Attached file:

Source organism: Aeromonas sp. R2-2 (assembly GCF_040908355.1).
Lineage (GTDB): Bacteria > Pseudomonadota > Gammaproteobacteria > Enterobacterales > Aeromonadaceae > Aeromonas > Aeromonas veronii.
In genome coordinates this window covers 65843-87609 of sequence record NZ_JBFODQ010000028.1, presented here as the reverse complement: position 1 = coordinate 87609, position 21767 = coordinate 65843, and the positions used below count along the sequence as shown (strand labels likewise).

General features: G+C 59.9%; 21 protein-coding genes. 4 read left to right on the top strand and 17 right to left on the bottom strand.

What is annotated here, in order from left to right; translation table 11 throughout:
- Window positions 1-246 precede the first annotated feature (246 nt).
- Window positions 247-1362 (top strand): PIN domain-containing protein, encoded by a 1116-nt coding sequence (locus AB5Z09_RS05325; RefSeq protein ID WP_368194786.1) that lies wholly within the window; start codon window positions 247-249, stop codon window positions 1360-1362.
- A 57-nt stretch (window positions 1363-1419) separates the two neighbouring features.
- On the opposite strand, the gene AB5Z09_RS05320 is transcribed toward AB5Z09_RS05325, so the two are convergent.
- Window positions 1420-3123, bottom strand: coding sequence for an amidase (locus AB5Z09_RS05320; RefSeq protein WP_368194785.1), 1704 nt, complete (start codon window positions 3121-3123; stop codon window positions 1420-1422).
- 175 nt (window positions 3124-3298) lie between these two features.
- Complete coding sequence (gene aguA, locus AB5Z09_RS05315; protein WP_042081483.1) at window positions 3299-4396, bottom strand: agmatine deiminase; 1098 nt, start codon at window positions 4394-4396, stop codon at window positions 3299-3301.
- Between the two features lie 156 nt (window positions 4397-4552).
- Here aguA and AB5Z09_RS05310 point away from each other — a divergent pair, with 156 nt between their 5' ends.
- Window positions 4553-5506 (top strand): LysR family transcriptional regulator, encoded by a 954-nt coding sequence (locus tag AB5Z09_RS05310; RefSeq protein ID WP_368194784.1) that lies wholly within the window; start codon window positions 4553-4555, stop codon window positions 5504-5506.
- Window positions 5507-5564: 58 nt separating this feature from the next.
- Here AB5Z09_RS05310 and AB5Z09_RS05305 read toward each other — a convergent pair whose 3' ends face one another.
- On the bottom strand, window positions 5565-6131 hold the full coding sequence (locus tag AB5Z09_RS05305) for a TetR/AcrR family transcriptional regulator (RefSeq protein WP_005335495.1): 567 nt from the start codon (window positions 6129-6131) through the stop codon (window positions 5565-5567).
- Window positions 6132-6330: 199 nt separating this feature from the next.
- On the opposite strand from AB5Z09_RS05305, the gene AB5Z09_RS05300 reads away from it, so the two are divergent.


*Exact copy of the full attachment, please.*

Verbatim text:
Source organism: Aeromonas sp. R2-2 (assembly GCF_040908355.1).
Lineage (GTDB): Bacteria > Pseudomonadota > Gammaproteobacteria > Enterobacterales > Aeromonadaceae > Aeromonas > Aeromonas veronii.
In genome coordinates this window covers 65843-87609 of sequence record NZ_JBFODQ010000028.1, presented here as the reverse complement: position 1 = coordinate 87609, position 21767 = coordinate 65843, and the positions used below count along the sequence as shown (strand labels likewise).

General features: G+C 59.9%; 21 protein-coding genes. 4 read left to right on the top strand and 17 right to left on the bottom strand.

What is annotated here, in order from left to right; translation table 11 throughout:
- Window positions 1-246 precede the first annotated feature (246 nt).
- Window positions 247-1362 (top strand): PIN domain-containing protein, encoded by a 1116-nt coding sequence (locus AB5Z09_RS05325; RefSeq protein ID WP_368194786.1) that lies wholly within the window; start codon window positions 247-249, stop codon window positions 1360-1362.
- A 57-nt stretch (window positions 1363-1419) separates the two neighbouring features.
- On the opposite strand, the gene AB5Z09_RS05320 is transcribed toward AB5Z09_RS05325, so the two are convergent.
- Window positions 1420-3123, bottom strand: coding sequence for an amidase (locus AB5Z09_RS05320; RefSeq protein WP_368194785.1), 1704 nt, complete (start codon window positions 3121-3123; stop codon window positions 1420-1422).
- 175 nt (window positions 3124-3298) lie between these two features.
- Complete coding sequence (gene aguA, locus AB5Z09_RS05315; protein WP_042081483.1) at window positions 3299-4396, bottom strand: agmatine deiminase; 1098 nt, start codon at window positions 4394-4396, stop codon at window positions 3299-3301.
- Between the two features lie 156 nt (window positions 4397-4552).
- Here aguA and AB5Z09_RS05310 point away from each other — a divergent pair, with 156 nt between their 5' ends.
- Window positions 4553-5506 (top strand): LysR family transcriptional regulator, encoded by a 954-nt coding sequence (locus tag AB5Z09_RS05310; RefSeq protein ID WP_368194784.1) that lies wholly within the window; start codon window positions 4553-4555, stop codon window positions 5504-5506.
- Window positions 5507-5564: 58 nt separating this feature from the next.
- Here AB5Z09_RS05310 and AB5Z09_RS05305 read toward each other — a convergent pair whose 3' ends face one another.
- On the bottom strand, window positions 5565-6131 hold the full coding sequence (locus tag AB5Z09_RS05305) for a TetR/AcrR family transcriptional regulator (RefSeq protein WP_005335495.1): 567 nt from the start codon (window positions 6129-6131) through the stop codon (window positions 5565-5567).
- Window positions 6132-6330: 199 nt separating this feature from the next.
- On the opposite strand from AB5Z09_RS05305, the gene AB5Z09_RS05300 reads away from it, so the two are divergent.